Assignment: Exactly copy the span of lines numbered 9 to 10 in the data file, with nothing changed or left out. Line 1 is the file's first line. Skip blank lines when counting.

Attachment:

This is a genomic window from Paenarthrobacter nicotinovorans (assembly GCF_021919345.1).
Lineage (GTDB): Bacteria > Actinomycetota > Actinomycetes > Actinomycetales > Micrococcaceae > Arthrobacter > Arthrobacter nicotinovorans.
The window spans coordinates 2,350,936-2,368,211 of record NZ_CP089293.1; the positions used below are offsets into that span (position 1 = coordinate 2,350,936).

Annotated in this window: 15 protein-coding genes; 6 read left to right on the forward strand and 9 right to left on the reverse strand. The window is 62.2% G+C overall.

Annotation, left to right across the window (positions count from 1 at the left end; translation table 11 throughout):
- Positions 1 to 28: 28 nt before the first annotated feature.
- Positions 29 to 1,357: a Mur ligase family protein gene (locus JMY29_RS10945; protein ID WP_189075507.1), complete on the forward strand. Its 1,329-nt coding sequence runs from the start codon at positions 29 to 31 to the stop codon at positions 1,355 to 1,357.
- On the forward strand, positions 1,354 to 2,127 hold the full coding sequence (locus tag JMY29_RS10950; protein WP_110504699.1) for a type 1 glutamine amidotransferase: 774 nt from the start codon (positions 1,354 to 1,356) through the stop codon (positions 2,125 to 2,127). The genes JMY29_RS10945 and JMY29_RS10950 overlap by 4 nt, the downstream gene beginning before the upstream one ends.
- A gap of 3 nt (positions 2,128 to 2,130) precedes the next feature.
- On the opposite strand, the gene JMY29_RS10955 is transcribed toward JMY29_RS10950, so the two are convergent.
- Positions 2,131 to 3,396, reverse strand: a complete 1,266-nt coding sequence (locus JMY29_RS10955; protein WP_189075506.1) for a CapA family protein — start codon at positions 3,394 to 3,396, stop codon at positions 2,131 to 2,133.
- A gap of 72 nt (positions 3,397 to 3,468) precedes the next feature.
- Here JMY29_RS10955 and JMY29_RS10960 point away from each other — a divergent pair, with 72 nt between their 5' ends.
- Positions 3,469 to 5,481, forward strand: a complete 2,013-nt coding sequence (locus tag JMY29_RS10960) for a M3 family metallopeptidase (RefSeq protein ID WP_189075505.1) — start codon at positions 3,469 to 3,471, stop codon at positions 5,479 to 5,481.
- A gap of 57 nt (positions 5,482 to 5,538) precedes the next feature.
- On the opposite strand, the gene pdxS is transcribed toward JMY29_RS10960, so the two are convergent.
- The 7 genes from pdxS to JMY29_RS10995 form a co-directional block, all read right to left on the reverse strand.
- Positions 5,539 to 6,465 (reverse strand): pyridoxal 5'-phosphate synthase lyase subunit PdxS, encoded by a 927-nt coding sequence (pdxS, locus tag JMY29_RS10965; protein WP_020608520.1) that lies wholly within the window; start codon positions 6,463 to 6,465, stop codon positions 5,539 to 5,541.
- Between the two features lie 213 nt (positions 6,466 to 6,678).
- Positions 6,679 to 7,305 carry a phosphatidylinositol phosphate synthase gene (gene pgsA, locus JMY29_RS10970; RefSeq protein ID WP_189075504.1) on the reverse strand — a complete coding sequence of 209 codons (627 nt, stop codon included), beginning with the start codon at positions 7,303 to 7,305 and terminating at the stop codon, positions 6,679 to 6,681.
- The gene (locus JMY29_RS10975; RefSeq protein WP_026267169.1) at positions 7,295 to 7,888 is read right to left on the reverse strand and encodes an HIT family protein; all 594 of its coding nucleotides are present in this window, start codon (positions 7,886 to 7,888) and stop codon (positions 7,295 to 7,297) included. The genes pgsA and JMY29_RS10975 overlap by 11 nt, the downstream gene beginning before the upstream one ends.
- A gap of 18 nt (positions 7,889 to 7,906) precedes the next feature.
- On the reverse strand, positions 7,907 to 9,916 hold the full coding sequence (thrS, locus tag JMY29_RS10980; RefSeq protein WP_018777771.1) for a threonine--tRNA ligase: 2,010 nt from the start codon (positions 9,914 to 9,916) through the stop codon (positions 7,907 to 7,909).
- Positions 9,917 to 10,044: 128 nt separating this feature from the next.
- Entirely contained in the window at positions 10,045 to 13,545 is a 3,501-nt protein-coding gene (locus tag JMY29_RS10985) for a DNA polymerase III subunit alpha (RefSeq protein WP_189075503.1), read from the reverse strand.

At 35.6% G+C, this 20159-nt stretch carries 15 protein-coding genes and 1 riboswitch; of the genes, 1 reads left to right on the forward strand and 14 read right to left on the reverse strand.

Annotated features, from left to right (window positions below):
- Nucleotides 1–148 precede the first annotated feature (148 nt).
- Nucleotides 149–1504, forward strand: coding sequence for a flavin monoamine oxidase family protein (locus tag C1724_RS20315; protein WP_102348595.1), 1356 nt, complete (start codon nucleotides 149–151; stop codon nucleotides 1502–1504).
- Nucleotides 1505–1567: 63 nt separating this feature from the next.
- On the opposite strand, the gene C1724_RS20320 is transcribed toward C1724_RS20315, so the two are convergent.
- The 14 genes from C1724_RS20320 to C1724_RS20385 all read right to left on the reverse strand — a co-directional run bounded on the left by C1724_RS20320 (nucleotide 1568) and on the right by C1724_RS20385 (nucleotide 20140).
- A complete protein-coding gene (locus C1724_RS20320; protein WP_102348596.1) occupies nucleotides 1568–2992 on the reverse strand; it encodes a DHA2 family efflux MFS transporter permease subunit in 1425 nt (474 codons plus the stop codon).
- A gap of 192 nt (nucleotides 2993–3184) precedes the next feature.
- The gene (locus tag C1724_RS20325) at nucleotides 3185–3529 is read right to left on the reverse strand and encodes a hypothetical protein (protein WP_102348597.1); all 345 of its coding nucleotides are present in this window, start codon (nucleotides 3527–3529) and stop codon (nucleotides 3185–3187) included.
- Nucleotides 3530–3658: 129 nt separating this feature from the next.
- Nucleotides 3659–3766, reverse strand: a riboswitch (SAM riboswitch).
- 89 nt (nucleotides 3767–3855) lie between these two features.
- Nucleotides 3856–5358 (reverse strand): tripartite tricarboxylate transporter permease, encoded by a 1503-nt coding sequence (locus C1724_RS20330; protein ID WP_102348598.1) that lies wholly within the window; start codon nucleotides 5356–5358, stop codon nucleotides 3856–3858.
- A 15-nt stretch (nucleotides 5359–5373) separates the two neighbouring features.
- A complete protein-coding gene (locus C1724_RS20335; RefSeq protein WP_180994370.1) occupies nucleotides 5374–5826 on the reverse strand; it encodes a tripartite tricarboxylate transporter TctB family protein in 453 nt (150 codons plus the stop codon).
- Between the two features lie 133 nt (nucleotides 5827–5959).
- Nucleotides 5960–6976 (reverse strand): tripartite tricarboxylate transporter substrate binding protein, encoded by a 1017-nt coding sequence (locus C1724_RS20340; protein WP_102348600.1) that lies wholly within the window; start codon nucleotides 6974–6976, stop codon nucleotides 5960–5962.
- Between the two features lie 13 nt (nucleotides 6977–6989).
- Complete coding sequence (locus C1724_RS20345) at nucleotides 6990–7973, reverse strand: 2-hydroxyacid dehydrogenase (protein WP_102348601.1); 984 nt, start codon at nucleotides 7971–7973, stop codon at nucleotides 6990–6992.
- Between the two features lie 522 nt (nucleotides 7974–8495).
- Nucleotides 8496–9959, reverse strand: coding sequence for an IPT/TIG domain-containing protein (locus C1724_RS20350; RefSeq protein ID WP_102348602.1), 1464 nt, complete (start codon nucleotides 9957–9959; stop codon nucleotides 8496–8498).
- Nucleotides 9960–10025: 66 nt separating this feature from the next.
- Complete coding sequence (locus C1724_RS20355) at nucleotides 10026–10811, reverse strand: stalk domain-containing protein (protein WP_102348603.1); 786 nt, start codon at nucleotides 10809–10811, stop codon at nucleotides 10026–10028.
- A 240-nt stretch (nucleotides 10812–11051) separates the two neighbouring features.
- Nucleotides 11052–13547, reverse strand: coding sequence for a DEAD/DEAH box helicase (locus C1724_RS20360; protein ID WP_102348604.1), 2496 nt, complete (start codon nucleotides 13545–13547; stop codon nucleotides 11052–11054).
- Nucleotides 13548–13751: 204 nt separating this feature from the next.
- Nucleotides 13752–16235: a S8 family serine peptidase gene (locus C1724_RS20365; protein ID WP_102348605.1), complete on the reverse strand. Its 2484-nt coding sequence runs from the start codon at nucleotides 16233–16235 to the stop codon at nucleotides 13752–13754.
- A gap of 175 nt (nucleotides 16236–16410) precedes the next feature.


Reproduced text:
- A gap of 3 nt (positions 2,128 to 2,130) precedes the next feature.
- On the opposite strand, the gene JMY29_RS10955 is transcribed toward JMY29_RS10950, so the two are convergent.